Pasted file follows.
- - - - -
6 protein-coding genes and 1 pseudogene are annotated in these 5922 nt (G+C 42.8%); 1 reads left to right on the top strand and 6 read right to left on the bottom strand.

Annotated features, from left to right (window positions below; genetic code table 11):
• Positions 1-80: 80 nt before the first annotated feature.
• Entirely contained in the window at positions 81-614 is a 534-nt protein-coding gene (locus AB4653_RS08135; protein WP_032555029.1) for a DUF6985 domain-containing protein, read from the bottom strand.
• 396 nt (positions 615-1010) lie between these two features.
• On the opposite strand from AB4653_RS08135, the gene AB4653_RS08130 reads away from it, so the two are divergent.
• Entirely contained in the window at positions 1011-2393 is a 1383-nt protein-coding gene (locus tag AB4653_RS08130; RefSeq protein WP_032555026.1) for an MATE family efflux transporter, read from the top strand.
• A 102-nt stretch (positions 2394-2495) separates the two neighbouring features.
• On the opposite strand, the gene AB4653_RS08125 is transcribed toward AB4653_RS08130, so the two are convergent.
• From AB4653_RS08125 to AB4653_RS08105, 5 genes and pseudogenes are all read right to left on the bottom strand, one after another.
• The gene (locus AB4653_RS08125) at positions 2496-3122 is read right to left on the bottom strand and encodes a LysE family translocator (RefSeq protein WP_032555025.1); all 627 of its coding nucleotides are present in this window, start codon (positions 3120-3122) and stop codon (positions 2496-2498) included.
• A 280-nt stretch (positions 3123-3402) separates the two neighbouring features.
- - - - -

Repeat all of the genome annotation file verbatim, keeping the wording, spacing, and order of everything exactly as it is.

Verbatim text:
6 protein-coding genes and 1 pseudogene are annotated in these 5922 nt (G+C 42.8%); 1 reads left to right on the top strand and 6 read right to left on the bottom strand.

Annotated features, from left to right (window positions below; genetic code table 11):
• Positions 1-80: 80 nt before the first annotated feature.
• Entirely contained in the window at positions 81-614 is a 534-nt protein-coding gene (locus AB4653_RS08135; protein WP_032555029.1) for a DUF6985 domain-containing protein, read from the bottom strand.
• 396 nt (positions 615-1010) lie between these two features.
• On the opposite strand from AB4653_RS08135, the gene AB4653_RS08130 reads away from it, so the two are divergent.
• Entirely contained in the window at positions 1011-2393 is a 1383-nt protein-coding gene (locus tag AB4653_RS08130; RefSeq protein WP_032555026.1) for an MATE family efflux transporter, read from the top strand.
• A 102-nt stretch (positions 2394-2495) separates the two neighbouring features.
• On the opposite strand, the gene AB4653_RS08125 is transcribed toward AB4653_RS08130, so the two are convergent.
• From AB4653_RS08125 to AB4653_RS08105, 5 genes and pseudogenes are all read right to left on the bottom strand, one after another.
• The gene (locus AB4653_RS08125) at positions 2496-3122 is read right to left on the bottom strand and encodes a LysE family translocator (RefSeq protein WP_032555025.1); all 627 of its coding nucleotides are present in this window, start codon (positions 3120-3122) and stop codon (positions 2496-2498) included.
• A 280-nt stretch (positions 3123-3402) separates the two neighbouring features.